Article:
If you were a pesky beaver in Idaho in the late 1940s and 50s, you risked being “relocated” in a most adventurous manner.
The fact that the Idaho Department of Fish and Game flew beavers in a plane and dropped them with parachutes in a boxes that would release them “on impact” as part of a pest and population management program is a known thing. But video created of such an event was, 65 years later, the stuff of “whispers,” as Boise State Public Radio put it.
Despite a mention of the $700 project to film the beaver relocation program in action in a local newspaper in 1950, “the film was missing. Until now,” the radio station stated.
According to Boise State Public Radio, “Fur for the Future,” as the film was called, was found by Sharon Clark, department historian. It was not only mislabeled, but it was in the wrong box.
“When you’ve got film with parachuting beavers, you’ve got a story,” the department’s news release about the video posted Monday stated.
The 14-minute-long video, which has been converted to digital, explained in its introduction that the relocation program, which included animals other than beaver, was meant to “repopulate regions that will support these valuable animals.”
In some cases, trapped beavers could be directly relocated to other areas. In more remote locations though, that’s where the airplane came into play.
Twenty beaver ready for the flight to mountain meadows,” a narrator in the video stated as the crates of beavers were filmed being loaded into a plane. “The plane makes a careful approach, ready for the drop.
“Now, into the air and down they swing, down to the ground near a stream or a lake. The box opens and a most unusual and novel trip ends for Mr. Beaver.”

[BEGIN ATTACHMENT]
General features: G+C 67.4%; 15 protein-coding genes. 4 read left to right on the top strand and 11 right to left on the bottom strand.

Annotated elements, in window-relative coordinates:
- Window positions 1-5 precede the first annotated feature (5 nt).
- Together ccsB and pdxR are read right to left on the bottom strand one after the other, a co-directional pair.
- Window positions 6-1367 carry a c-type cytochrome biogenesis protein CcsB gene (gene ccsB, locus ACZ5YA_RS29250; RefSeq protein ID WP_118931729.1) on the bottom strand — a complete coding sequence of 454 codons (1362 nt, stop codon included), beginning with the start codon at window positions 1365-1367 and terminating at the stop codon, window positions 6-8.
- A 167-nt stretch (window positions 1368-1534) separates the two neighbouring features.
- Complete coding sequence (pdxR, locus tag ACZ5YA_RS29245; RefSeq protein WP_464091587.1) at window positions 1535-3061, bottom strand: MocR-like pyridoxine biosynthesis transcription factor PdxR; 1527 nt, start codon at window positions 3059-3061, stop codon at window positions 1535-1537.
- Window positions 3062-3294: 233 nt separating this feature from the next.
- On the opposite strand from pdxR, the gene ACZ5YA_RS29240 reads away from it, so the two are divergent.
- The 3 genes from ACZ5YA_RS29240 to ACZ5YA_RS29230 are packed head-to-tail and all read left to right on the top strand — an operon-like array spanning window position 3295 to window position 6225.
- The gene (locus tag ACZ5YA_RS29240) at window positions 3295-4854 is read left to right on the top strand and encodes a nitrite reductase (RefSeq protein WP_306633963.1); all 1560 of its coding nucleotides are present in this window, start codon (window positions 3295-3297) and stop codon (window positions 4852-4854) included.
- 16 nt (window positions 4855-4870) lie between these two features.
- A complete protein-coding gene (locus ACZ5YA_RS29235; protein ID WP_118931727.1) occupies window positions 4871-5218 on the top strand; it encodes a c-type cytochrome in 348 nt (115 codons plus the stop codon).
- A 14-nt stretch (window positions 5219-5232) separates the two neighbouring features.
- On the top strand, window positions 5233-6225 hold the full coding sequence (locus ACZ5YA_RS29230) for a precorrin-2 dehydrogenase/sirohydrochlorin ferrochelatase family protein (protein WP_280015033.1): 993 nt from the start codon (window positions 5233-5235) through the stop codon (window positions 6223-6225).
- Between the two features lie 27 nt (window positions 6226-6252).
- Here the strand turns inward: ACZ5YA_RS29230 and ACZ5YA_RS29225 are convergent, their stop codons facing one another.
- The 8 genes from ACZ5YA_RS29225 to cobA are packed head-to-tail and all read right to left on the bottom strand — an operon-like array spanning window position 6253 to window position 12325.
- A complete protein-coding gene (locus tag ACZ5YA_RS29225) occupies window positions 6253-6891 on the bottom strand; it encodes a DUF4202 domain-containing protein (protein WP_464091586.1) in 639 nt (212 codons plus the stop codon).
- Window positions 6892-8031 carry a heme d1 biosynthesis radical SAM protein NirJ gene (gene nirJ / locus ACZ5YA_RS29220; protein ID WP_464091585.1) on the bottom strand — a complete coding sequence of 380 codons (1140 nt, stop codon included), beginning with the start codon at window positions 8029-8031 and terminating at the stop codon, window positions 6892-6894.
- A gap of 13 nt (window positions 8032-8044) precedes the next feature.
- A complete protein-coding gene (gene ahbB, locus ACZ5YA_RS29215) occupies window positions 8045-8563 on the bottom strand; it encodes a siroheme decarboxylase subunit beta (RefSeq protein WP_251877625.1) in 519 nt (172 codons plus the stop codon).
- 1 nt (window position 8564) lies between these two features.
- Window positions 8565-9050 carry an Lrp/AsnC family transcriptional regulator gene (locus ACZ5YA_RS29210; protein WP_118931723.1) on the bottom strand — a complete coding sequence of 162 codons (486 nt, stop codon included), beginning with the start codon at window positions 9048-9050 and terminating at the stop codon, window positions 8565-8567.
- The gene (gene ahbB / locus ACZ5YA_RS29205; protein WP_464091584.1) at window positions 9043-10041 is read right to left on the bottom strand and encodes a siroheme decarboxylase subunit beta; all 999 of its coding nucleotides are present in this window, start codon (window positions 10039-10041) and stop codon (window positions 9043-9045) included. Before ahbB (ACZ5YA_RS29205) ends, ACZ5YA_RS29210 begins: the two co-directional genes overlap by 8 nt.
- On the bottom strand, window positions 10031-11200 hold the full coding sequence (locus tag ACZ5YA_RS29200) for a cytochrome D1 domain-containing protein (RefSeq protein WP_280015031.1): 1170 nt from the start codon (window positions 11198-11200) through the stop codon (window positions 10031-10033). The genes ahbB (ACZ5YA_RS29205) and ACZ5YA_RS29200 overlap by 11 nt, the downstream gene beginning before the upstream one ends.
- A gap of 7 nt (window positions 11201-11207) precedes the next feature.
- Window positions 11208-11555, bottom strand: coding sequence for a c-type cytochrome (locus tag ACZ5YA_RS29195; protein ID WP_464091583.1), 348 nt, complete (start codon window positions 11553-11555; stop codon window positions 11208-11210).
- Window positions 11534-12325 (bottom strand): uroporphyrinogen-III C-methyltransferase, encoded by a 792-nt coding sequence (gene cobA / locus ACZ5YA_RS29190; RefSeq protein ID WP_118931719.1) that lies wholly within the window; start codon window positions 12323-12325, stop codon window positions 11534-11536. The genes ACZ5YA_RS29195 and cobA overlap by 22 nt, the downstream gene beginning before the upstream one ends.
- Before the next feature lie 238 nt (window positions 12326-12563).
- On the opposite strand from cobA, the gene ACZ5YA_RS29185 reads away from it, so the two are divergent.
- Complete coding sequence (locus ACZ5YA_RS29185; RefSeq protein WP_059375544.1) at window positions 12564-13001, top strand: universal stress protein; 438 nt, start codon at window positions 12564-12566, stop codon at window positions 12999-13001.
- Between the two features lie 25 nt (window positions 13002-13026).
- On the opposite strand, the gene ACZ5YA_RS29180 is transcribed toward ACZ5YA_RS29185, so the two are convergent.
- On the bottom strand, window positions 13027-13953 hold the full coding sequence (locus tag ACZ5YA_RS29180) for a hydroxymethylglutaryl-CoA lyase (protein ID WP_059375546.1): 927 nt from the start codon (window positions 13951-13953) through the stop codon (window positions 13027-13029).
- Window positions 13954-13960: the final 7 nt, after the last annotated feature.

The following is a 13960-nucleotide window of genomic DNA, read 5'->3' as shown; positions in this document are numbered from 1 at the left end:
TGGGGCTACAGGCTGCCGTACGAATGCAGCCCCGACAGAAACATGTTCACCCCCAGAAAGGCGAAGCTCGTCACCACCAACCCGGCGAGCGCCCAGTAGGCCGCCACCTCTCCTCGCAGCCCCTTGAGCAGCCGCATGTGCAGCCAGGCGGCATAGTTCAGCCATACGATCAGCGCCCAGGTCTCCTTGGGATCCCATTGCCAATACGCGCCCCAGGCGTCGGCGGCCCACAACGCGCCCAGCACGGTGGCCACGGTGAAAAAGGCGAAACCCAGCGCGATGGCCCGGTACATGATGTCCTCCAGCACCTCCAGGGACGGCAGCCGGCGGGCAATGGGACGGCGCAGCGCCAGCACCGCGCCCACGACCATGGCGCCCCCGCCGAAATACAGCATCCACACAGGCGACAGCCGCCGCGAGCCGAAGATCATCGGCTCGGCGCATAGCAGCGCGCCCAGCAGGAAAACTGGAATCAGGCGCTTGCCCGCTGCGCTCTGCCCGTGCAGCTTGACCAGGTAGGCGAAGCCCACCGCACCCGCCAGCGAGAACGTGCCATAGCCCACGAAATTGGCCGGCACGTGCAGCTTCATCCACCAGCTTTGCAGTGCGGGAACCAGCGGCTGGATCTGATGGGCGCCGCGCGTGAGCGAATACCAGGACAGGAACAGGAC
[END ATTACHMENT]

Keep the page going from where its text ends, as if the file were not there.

Watch the film (Skip to 8:39 in the video to see footage of the beaver drop):
On a timeline of the history of the department, it said the state “pioneered [the] program of parachuting beavers into remote areas to be used as a management tool. Removed nuisance beavers from where they were causing problems and sent them to work in the back country building wetlands.”
The first beaver to take the dive as part of the program was Geronimo.
“Geronimo was the test animal for a method of transporting beavers to the back country by parachute drop,” the department stated in a news release. “Craftsmen devised special wooden boxes designed to safely release the beavers once the parachutes touched down. The program helped rid McCall of some pesky beavers, but more importantly, those relocated rodents created some amazing habitat in places that would be very difficult for workers to access.”
Steve Nadeau, a wildlife biologist with the department, told Boise State Public Radio that while they do still relocate beavers, they don’t use planes and haven’t for “50-plus years.”
“[B]ut it apparently worked pretty well back then to reestablish them in remote places,” he said, crediting the program.